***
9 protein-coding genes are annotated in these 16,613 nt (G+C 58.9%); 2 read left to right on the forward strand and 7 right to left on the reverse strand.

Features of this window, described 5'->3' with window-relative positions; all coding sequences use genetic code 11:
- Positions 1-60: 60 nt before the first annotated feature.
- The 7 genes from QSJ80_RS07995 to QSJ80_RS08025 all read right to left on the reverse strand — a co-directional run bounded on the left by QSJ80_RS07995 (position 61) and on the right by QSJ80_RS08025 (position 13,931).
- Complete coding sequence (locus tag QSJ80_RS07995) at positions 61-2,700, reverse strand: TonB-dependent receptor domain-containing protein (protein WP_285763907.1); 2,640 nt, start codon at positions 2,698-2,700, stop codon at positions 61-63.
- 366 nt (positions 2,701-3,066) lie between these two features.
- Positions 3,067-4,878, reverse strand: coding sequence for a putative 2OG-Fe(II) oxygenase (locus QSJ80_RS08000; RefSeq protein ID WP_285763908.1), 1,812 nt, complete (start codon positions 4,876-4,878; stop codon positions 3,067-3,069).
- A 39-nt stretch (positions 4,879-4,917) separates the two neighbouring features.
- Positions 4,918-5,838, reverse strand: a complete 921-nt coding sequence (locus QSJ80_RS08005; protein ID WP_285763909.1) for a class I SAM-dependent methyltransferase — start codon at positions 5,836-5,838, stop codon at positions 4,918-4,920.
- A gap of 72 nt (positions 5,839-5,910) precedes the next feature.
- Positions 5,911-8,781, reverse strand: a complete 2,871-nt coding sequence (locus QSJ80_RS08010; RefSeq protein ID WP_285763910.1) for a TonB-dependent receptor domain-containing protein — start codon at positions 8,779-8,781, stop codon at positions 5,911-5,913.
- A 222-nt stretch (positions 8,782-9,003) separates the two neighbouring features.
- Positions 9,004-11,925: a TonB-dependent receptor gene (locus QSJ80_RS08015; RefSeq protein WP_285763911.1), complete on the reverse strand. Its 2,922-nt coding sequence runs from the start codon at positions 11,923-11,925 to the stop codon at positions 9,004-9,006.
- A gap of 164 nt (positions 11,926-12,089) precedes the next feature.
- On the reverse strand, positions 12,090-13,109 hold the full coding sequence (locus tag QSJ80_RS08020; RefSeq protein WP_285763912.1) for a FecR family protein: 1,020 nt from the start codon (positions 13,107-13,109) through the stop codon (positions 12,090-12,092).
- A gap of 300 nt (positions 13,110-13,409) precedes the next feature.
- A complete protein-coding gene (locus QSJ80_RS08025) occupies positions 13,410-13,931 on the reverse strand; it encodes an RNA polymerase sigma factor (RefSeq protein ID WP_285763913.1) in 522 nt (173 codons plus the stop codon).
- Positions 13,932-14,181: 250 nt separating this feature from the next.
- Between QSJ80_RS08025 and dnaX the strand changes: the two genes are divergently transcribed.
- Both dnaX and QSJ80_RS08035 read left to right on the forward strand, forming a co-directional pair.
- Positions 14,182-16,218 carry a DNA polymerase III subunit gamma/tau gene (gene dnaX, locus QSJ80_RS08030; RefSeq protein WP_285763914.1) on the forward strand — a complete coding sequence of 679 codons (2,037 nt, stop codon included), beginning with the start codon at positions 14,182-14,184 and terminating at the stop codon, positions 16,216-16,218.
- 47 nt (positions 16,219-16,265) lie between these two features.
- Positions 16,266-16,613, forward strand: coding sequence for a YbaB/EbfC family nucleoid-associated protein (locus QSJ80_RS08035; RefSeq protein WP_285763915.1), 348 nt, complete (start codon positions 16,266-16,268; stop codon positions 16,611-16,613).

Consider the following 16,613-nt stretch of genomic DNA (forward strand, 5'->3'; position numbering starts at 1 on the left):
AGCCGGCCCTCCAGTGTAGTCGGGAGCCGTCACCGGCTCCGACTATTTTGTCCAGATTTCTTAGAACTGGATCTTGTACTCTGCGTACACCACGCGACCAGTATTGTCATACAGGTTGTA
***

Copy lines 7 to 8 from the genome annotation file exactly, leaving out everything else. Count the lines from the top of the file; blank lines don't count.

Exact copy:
- Positions 3,067-4,878, reverse strand: coding sequence for a putative 2OG-Fe(II) oxygenase (locus QSJ80_RS08000; RefSeq protein ID WP_285763908.1), 1,812 nt, complete (start codon positions 4,876-4,878; stop codon positions 3,067-3,069).
- A 39-nt stretch (positions 4,879-4,917) separates the two neighbouring features.